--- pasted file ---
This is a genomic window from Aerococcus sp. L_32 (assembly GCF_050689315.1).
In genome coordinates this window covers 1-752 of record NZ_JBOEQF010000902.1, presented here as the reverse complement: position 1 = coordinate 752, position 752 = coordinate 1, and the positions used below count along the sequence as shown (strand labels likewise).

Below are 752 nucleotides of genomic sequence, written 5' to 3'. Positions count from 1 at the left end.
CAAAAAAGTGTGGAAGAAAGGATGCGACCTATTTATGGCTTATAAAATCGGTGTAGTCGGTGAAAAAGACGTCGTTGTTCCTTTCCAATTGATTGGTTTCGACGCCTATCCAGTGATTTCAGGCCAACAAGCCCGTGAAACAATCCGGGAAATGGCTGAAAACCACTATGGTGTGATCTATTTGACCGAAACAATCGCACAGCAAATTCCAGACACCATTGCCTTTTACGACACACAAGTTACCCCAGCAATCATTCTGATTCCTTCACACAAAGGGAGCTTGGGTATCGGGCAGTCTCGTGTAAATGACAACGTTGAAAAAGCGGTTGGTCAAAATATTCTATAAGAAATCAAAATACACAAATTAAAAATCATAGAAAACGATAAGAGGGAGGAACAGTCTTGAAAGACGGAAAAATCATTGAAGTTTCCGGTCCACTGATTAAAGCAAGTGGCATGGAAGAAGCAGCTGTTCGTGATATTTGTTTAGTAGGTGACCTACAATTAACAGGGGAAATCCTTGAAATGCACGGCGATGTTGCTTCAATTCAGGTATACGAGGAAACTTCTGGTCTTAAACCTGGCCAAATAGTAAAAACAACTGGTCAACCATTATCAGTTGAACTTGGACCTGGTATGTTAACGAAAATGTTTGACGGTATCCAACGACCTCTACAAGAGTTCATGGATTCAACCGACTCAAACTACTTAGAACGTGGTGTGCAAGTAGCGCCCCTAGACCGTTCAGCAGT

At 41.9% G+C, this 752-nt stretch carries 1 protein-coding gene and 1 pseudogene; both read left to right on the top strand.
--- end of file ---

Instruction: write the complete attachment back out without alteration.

This is a genomic window from Aerococcus sp. L_32 (assembly GCF_050689315.1).
In genome coordinates this window covers 1-752 of record NZ_JBOEQF010000902.1, presented here as the reverse complement: position 1 = coordinate 752, position 752 = coordinate 1, and the positions used below count along the sequence as shown (strand labels likewise).

Below are 752 nucleotides of genomic sequence, written 5' to 3'. Positions count from 1 at the left end.
CAAAAAAGTGTGGAAGAAAGGATGCGACCTATTTATGGCTTATAAAATCGGTGTAGTCGGTGAAAAAGACGTCGTTGTTCCTTTCCAATTGATTGGTTTCGACGCCTATCCAGTGATTTCAGGCCAACAAGCCCGTGAAACAATCCGGGAAATGGCTGAAAACCACTATGGTGTGATCTATTTGACCGAAACAATCGCACAGCAAATTCCAGACACCATTGCCTTTTACGACACACAAGTTACCCCAGCAATCATTCTGATTCCTTCACACAAAGGGAGCTTGGGTATCGGGCAGTCTCGTGTAAATGACAACGTTGAAAAAGCGGTTGGTCAAAATATTCTATAAGAAATCAAAATACACAAATTAAAAATCATAGAAAACGATAAGAGGGAGGAACAGTCTTGAAAGACGGAAAAATCATTGAAGTTTCCGGTCCACTGATTAAAGCAAGTGGCATGGAAGAAGCAGCTGTTCGTGATATTTGTTTAGTAGGTGACCTACAATTAACAGGGGAAATCCTTGAAATGCACGGCGATGTTGCTTCAATTCAGGTATACGAGGAAACTTCTGGTCTTAAACCTGGCCAAATAGTAAAAACAACTGGTCAACCATTATCAGTTGAACTTGGACCTGGTATGTTAACGAAAATGTTTGACGGTATCCAACGACCTCTACAAGAGTTCATGGATTCAACCGACTCAAACTACTTAGAACGTGGTGTGCAAGTAGCGCCCCTAGACCGTTCAGCAGT

At 41.9% G+C, this 752-nt stretch carries 1 protein-coding gene and 1 pseudogene; both read left to right on the top strand.